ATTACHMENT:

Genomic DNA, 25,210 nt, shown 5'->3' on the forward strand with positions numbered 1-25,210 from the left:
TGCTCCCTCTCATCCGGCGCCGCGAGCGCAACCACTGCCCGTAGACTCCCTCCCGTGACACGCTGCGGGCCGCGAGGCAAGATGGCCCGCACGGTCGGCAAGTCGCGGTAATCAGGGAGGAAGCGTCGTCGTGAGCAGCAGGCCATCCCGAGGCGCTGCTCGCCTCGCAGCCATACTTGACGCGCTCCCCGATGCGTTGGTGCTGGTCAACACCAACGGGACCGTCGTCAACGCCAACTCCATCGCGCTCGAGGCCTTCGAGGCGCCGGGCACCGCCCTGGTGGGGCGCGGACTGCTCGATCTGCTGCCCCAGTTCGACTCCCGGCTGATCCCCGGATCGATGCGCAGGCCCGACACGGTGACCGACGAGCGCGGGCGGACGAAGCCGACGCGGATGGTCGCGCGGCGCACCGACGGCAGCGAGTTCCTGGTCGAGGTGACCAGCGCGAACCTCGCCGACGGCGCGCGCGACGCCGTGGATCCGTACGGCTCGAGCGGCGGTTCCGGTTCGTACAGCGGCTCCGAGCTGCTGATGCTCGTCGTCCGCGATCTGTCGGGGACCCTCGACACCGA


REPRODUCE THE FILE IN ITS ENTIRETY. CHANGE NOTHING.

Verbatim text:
Genomic DNA, 25,210 nt, shown 5'->3' on the forward strand with positions numbered 1-25,210 from the left:
TGCTCCCTCTCATCCGGCGCCGCGAGCGCAACCACTGCCCGTAGACTCCCTCCCGTGACACGCTGCGGGCCGCGAGGCAAGATGGCCCGCACGGTCGGCAAGTCGCGGTAATCAGGGAGGAAGCGTCGTCGTGAGCAGCAGGCCATCCCGAGGCGCTGCTCGCCTCGCAGCCATACTTGACGCGCTCCCCGATGCGTTGGTGCTGGTCAACACCAACGGGACCGTCGTCAACGCCAACTCCATCGCGCTCGAGGCCTTCGAGGCGCCGGGCACCGCCCTGGTGGGGCGCGGACTGCTCGATCTGCTGCCCCAGTTCGACTCCCGGCTGATCCCCGGATCGATGCGCAGGCCCGACACGGTGACCGACGAGCGCGGGCGGACGAAGCCGACGCGGATGGTCGCGCGGCGCACCGACGGCAGCGAGTTCCTGGTCGAGGTGACCAGCGCGAACCTCGCCGACGGCGCGCGCGACGCCGTGGATCCGTACGGCTCGAGCGGCGGTTCCGGTTCGTACAGCGGCTCCGAGCTGCTGATGCTCGTCGTCCGCGATCTGTCGGGGACCCTCGACACCGA